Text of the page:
During the Visual Studio 2012 launch last week I took the opportunity to ask Developer division Corp VP Soma Somasegar when Blend, Microsoft’s design tool for Visual Studio 2012, will be finished. A tricky question to answer, since there are multiple versions, as explained here:
- Blend for Windows Store apps (HTML or XAML) is fully released and available as part of Visual Studio 2012
- Blend for WPF and Silverlight is in preview. For production you are meant to use the old Blend 4, unless you are targeting Silverlight 5 where you have no choice but to use the preview version.
- Blend for Windows Phone is part of the Windows Phone SDK 7.1
The SketchFlow prototyping tool is also part of the preview Blend.
So when will Blend for Visual Studio 2012 be done? Somasegar refers to HBlend, which is the HTML version, and XBlend, which is for XAML.
“We shipped HBlend, and we shipped a preview of XBlend. It will take several months to finish. We also want to continue adding to HBlend. So I can’t tell you that Blend is ever going to be done [laughs],” he told me.
That said, the full Blend for Visual Studio 2012 will come out of preview sometime. Will it coincide with the first update for Visual Studio, announced for later this year?
“It is going to be later than the update, but I don’t have a specific timeframe,” he said.
Personally I have mixed (ha!) feelings about Blend. On the one hand, it is obvious that the simple designer in the Visual Studio IDE is insufficient, and that the rich Blend tool is needed, for those who can make sense of its intricate user interface. On the other hand, the designer aspect of Microsoft’s tooling seems to me messy, with too many versions of Blend and overlap between Blend and Visual Studio which gives developers a difficult choice: do I work with Blend, or stay within the simpler but more limited IDE tools?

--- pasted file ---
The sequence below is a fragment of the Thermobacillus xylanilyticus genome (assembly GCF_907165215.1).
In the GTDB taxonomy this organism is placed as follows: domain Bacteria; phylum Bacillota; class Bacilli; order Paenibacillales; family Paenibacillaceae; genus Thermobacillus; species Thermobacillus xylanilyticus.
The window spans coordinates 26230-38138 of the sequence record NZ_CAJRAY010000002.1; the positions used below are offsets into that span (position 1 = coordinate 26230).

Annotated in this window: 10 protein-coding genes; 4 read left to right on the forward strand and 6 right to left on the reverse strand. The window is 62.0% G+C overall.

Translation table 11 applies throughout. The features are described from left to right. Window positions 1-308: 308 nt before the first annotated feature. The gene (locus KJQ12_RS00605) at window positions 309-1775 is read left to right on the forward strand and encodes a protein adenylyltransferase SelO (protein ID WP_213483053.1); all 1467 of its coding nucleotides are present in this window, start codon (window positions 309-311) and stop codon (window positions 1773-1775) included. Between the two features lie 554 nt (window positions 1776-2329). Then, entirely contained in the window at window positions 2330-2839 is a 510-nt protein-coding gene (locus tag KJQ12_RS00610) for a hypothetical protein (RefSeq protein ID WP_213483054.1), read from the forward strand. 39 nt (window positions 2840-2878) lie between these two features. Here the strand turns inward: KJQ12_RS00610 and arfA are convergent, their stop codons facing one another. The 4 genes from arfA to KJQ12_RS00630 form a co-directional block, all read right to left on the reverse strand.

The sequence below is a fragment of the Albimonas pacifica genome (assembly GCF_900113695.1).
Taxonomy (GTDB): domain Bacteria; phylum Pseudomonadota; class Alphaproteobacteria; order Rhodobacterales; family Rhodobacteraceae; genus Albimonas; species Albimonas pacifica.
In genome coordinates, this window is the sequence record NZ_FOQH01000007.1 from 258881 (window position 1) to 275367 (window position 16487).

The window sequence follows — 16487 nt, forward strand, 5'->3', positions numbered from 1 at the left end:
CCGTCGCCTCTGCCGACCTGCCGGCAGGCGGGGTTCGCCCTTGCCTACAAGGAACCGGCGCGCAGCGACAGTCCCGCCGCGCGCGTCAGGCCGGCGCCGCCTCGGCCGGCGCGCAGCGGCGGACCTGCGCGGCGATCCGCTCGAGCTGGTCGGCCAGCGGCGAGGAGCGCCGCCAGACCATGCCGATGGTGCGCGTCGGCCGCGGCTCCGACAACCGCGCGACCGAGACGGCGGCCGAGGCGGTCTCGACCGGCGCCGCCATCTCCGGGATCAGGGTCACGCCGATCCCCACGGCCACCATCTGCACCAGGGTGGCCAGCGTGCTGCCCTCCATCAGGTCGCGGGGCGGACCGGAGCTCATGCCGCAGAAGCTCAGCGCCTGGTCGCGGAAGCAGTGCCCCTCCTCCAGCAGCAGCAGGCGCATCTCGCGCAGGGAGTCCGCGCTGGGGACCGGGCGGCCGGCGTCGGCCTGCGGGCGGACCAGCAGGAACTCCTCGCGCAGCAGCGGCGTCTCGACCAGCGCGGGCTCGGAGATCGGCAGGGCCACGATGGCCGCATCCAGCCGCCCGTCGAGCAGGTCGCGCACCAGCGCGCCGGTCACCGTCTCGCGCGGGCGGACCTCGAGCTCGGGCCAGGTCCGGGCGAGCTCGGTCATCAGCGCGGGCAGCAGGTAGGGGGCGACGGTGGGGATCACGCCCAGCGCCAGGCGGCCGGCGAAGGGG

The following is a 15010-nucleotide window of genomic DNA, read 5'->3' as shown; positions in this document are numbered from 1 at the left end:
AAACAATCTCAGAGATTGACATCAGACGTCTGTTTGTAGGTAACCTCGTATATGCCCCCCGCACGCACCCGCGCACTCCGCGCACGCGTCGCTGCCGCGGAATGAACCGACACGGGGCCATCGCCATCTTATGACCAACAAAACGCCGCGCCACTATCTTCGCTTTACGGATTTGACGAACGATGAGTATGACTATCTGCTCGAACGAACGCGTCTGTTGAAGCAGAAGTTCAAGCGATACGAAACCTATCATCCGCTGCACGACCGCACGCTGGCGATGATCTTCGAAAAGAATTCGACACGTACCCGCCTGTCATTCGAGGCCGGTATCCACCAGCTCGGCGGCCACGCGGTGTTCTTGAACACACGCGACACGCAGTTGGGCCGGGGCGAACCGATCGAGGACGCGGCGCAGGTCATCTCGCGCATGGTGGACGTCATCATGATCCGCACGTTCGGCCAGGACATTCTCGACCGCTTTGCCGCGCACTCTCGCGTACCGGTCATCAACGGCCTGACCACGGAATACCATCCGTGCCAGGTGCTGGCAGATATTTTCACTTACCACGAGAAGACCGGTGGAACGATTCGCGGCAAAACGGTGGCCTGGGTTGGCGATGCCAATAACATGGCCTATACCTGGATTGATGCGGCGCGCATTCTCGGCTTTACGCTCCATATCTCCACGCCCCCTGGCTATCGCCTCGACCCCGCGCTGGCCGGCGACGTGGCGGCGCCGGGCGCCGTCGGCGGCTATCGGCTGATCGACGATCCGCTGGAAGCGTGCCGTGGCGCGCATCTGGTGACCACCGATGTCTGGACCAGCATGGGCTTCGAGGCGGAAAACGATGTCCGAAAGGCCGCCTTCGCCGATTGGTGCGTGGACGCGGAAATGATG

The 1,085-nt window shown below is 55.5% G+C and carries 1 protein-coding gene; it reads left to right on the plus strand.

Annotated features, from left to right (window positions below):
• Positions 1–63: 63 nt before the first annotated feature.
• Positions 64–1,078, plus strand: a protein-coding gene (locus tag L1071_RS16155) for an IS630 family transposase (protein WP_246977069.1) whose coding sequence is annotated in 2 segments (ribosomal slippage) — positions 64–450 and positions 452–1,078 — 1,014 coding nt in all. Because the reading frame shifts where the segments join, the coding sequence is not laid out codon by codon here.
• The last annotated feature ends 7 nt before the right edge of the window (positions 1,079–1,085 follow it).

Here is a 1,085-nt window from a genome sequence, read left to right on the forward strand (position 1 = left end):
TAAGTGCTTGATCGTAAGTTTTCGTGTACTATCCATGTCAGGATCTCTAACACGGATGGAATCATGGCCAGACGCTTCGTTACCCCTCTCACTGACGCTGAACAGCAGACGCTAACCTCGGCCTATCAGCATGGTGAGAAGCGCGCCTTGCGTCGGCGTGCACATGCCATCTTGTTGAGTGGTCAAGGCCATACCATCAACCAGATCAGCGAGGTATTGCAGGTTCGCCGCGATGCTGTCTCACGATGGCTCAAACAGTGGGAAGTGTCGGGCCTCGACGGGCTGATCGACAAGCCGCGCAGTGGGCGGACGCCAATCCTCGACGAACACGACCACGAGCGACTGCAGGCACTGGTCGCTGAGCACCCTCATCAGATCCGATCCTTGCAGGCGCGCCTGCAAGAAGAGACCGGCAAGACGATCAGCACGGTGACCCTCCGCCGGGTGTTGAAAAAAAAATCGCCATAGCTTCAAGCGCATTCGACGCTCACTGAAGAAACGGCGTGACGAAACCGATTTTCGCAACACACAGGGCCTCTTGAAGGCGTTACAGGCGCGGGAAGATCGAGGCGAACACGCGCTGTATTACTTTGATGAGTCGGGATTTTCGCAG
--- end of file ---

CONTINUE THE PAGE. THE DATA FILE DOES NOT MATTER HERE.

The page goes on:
One thought on “When will Blend, Microsoft’s Visual Studio design tool, be done? Not for a while says Soma Somasegar”
Blend is not really meant for developers, it is meant for the designers. At least that is the way we use it, and in that context it works pretty well, so the choice isn’t really that difficult.
On the flash side it is more difficult, because the developers have no choice, they must use the Flash IDE to even compile things with small changes.
I think, if they nail Blend, they will win market share, because it wins over the designers. For developers Microsoft already has a pretty good, albeit somewhat unstable lately, story.
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